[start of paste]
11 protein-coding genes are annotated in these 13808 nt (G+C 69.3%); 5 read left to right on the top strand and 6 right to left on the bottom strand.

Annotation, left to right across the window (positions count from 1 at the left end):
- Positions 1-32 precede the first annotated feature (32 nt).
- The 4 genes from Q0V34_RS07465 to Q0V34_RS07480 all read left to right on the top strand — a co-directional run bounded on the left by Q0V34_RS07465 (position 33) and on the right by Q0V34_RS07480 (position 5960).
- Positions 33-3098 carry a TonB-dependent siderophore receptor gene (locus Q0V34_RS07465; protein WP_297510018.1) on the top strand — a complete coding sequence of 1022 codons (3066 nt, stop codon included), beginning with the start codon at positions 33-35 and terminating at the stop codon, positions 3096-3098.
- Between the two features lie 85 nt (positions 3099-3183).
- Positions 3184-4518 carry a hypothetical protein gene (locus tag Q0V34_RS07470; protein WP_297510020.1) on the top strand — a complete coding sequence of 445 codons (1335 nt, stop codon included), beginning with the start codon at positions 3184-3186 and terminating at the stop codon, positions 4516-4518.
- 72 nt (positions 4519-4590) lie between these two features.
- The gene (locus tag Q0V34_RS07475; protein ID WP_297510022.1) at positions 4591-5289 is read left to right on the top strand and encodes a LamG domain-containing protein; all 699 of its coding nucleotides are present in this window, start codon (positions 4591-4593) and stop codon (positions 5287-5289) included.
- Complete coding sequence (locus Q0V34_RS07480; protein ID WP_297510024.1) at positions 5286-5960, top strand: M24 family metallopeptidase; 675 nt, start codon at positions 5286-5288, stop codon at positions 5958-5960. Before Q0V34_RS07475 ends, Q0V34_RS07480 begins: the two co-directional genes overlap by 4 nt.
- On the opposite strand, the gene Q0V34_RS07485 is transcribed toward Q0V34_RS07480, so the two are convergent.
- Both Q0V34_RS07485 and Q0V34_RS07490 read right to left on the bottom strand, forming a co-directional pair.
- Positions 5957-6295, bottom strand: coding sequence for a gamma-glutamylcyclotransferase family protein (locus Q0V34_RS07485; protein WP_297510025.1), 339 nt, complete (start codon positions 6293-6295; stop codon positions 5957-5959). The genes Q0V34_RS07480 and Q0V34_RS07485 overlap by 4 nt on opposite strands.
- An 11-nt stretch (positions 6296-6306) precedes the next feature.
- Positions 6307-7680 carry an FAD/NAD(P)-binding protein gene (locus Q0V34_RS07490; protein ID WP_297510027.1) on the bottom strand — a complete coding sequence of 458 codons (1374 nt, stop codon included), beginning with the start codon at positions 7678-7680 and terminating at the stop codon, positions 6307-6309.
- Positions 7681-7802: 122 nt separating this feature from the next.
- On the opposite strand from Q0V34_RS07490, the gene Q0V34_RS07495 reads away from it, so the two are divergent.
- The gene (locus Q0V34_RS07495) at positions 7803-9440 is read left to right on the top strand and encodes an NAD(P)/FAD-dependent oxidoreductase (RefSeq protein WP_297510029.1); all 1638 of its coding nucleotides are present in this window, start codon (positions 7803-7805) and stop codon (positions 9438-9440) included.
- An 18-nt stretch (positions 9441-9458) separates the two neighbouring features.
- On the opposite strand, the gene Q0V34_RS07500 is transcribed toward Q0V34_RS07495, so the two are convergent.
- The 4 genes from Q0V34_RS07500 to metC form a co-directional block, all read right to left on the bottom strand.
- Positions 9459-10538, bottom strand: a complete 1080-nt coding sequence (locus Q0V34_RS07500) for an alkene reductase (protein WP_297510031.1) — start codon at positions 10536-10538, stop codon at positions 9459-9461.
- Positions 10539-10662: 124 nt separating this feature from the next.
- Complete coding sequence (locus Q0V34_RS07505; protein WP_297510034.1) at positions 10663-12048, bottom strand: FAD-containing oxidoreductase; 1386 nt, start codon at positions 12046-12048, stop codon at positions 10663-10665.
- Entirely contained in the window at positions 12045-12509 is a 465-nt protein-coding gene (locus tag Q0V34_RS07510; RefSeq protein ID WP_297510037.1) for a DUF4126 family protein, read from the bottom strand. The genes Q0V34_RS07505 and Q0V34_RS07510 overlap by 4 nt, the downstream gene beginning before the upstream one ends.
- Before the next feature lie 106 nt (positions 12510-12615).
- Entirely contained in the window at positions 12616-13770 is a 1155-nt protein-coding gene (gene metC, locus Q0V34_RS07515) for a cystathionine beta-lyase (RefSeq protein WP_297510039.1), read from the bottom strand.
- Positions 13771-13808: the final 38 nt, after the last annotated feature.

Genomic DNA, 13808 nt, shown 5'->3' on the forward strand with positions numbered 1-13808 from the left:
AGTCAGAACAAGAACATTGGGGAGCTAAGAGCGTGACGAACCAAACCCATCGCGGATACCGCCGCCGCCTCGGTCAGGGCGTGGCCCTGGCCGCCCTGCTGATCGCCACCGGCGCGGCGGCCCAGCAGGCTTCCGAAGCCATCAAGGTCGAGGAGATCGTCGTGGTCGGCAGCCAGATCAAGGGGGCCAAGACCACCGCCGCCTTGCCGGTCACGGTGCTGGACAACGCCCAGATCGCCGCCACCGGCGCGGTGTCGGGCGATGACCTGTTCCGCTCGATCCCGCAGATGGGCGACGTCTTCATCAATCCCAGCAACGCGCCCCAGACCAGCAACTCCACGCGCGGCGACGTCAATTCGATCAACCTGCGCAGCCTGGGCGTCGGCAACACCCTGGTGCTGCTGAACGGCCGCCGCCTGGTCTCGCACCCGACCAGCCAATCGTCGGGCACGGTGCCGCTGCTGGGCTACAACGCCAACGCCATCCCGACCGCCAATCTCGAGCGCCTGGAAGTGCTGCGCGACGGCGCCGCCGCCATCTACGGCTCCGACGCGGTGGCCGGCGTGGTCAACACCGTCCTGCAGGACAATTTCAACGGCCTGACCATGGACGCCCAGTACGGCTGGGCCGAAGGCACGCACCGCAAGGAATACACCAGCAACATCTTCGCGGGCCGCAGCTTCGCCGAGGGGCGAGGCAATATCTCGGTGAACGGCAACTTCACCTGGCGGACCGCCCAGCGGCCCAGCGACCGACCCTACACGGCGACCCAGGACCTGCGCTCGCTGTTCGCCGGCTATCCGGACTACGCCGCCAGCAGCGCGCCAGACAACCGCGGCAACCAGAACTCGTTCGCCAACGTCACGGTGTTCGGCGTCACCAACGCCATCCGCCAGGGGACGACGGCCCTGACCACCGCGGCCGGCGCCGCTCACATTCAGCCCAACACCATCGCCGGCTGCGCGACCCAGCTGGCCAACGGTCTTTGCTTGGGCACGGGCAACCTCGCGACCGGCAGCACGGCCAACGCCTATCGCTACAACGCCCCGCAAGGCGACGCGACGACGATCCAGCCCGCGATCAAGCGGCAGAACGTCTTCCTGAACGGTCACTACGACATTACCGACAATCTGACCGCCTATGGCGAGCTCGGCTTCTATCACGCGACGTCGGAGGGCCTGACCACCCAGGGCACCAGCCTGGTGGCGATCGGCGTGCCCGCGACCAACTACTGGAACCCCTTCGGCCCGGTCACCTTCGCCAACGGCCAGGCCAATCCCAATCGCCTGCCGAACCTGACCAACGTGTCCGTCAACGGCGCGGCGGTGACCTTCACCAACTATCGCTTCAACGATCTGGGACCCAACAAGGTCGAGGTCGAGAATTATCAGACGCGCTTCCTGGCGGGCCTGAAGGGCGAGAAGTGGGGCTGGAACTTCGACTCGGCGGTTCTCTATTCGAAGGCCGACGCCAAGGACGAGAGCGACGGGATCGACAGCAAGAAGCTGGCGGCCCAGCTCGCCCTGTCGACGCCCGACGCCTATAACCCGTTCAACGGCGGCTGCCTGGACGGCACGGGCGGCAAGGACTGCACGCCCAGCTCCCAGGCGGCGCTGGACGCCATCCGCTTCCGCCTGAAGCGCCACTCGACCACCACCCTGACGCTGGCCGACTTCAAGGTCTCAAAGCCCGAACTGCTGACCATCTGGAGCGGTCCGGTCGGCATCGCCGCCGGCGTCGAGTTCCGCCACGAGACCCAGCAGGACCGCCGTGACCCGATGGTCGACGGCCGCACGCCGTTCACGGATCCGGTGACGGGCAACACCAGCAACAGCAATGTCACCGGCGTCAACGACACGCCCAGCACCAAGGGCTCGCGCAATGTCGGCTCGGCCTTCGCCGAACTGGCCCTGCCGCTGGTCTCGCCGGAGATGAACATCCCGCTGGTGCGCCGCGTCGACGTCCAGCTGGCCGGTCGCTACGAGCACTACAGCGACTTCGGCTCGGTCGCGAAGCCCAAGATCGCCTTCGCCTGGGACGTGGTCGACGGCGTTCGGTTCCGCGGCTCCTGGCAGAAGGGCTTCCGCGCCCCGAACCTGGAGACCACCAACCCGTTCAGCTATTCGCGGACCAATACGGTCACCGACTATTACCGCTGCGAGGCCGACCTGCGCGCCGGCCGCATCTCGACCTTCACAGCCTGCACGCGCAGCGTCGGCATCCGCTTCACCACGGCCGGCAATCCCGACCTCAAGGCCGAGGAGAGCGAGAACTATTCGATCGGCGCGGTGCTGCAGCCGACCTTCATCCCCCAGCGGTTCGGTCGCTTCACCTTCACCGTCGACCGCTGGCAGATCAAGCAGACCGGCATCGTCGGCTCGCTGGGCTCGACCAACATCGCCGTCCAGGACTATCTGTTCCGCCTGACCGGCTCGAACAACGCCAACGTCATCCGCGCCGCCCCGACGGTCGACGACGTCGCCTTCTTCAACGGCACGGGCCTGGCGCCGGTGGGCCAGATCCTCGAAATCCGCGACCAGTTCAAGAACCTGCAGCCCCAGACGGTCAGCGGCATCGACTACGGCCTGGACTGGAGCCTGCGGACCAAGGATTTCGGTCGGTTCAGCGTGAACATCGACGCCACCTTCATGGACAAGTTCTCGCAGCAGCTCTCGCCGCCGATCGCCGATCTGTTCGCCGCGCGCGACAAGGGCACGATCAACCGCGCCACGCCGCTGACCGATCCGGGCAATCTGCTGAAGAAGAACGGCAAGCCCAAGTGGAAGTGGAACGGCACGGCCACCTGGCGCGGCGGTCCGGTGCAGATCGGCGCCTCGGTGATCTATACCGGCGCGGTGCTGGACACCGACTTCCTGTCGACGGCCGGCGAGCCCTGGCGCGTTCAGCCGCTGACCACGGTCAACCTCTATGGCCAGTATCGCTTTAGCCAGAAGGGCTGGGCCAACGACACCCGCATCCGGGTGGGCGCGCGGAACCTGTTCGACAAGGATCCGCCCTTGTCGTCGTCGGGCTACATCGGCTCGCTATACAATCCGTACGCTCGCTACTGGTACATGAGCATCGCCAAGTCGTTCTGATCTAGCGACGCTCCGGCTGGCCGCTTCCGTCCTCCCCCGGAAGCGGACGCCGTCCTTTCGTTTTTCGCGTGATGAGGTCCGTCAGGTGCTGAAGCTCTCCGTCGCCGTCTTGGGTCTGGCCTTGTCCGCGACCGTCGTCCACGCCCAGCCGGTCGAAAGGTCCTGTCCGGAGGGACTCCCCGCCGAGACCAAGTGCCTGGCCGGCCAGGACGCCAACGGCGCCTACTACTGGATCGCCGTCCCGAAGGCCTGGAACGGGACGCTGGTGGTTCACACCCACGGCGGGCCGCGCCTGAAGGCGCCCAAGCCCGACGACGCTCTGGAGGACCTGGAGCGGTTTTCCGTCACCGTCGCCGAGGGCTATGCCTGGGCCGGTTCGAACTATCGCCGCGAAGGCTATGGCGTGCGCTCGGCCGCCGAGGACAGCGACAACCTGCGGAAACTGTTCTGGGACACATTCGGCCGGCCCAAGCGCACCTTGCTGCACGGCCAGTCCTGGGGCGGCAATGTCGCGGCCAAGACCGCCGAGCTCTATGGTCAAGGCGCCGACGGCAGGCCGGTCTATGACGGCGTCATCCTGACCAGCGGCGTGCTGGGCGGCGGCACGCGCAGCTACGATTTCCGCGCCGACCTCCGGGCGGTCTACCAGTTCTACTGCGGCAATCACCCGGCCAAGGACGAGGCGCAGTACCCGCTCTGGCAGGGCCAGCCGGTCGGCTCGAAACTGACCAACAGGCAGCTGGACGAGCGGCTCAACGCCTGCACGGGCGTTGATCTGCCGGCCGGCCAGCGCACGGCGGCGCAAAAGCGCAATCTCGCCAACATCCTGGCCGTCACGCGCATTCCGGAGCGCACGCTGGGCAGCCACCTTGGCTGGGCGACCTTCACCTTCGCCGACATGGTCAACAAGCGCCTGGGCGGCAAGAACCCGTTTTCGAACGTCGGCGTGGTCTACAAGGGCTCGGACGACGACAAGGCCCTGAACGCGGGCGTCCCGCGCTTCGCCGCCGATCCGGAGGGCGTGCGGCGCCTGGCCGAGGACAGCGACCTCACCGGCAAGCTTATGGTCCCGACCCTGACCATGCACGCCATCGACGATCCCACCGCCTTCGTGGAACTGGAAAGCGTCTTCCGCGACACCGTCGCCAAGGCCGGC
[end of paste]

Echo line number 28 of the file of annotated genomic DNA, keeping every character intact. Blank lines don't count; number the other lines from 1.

- Positions 13771-13808: the final 38 nt, after the last annotated feature.